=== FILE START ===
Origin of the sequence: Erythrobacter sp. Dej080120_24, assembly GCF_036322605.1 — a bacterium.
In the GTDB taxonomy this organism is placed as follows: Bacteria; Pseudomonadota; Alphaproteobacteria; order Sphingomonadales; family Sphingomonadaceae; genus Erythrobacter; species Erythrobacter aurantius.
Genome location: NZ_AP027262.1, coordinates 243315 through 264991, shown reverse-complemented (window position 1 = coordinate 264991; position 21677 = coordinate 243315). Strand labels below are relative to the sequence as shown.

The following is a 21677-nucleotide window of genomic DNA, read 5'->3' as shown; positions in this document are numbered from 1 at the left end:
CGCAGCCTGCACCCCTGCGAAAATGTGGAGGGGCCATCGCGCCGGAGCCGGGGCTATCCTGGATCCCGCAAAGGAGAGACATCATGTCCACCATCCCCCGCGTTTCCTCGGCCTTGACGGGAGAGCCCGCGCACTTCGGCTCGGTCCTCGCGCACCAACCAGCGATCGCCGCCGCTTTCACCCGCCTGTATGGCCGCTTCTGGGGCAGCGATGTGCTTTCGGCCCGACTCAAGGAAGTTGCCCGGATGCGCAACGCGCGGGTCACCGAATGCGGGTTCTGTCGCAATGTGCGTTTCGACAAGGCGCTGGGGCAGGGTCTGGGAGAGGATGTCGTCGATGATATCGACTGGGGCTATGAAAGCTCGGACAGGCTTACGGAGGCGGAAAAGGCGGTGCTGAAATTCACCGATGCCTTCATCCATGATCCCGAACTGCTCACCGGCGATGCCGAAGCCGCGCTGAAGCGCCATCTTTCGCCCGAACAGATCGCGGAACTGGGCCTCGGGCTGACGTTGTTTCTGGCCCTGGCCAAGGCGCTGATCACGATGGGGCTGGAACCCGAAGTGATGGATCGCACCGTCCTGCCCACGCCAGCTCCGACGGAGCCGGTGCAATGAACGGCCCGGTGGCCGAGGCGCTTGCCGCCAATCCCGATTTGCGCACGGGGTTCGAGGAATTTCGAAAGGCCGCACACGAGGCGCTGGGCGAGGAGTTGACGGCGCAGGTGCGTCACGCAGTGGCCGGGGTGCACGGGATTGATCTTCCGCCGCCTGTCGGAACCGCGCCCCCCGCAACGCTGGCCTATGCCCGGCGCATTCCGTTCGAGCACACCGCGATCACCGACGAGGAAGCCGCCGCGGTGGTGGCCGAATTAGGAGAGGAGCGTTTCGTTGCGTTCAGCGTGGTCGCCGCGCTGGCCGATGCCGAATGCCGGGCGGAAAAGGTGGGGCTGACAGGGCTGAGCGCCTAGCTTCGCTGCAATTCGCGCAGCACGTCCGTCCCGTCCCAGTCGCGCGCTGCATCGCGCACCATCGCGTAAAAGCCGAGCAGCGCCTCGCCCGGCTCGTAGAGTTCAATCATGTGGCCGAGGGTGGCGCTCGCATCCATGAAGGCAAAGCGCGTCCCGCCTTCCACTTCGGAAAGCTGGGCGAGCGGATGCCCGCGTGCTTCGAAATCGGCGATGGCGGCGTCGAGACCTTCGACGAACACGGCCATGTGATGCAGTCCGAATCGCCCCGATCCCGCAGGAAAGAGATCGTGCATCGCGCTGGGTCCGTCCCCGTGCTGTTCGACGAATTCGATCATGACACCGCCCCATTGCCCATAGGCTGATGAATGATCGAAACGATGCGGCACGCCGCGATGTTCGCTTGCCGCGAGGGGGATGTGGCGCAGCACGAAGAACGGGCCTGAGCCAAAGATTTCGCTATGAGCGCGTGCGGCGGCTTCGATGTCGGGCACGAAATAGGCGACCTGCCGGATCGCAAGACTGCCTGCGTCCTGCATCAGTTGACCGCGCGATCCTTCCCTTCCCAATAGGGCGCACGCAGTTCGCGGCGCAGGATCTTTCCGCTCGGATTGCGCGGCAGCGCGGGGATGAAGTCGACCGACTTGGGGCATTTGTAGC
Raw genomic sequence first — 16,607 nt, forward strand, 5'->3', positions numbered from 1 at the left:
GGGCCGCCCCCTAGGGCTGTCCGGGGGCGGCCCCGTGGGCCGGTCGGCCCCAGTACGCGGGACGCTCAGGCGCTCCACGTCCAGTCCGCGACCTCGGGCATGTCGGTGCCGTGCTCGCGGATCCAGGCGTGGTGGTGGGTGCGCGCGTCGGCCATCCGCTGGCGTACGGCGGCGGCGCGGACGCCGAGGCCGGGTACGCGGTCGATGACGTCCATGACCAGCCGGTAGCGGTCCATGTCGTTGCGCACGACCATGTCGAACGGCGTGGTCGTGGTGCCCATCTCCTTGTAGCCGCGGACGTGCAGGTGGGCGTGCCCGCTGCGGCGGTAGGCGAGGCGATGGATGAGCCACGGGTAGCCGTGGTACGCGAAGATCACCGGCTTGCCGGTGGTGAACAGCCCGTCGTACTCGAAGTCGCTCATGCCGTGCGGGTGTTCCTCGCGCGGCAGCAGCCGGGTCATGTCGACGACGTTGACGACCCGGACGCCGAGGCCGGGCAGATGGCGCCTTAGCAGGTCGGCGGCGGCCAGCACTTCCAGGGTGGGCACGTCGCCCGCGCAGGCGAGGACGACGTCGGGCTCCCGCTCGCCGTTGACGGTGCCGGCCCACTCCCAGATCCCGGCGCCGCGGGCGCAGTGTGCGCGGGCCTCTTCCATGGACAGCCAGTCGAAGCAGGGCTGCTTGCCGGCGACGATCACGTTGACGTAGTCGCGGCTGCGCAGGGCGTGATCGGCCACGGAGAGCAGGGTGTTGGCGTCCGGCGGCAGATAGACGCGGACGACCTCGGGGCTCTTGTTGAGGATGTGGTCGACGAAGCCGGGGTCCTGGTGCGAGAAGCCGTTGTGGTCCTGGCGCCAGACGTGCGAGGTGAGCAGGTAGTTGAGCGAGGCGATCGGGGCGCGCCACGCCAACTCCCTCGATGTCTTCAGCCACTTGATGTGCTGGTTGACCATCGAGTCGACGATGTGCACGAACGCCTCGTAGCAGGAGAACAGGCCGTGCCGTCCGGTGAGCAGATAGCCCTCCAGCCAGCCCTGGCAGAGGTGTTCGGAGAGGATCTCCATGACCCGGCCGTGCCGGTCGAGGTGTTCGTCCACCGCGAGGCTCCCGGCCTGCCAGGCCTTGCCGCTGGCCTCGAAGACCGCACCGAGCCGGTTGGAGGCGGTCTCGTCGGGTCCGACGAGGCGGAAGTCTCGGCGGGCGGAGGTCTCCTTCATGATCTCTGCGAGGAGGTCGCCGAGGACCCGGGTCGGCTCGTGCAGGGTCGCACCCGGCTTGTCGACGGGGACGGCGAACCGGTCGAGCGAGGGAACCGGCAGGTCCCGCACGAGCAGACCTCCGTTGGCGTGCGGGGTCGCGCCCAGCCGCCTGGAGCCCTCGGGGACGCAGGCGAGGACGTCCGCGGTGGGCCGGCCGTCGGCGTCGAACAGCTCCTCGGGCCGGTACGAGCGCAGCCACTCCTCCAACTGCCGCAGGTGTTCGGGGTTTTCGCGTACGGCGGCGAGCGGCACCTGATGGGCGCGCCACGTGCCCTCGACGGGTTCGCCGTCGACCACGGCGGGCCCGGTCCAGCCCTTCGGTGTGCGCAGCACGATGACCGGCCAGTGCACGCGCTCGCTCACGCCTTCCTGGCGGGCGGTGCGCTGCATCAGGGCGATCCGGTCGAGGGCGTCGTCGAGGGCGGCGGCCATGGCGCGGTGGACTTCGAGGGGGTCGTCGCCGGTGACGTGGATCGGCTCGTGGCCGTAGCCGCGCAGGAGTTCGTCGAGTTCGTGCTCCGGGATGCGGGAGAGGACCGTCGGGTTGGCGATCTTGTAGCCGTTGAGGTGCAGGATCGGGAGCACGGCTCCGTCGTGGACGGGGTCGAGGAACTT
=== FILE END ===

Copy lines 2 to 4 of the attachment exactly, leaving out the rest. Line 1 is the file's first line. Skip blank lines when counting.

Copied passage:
In the GTDB taxonomy this organism is placed as follows: Bacteria; Pseudomonadota; Alphaproteobacteria; order Sphingomonadales; family Sphingomonadaceae; genus Erythrobacter; species Erythrobacter aurantius.
Genome location: NZ_AP027262.1, coordinates 243315 through 264991, shown reverse-complemented (window position 1 = coordinate 264991; position 21677 = coordinate 243315). Strand labels below are relative to the sequence as shown.

The following is a 21677-nucleotide window of genomic DNA, read 5'->3' as shown; positions in this document are numbered from 1 at the left end: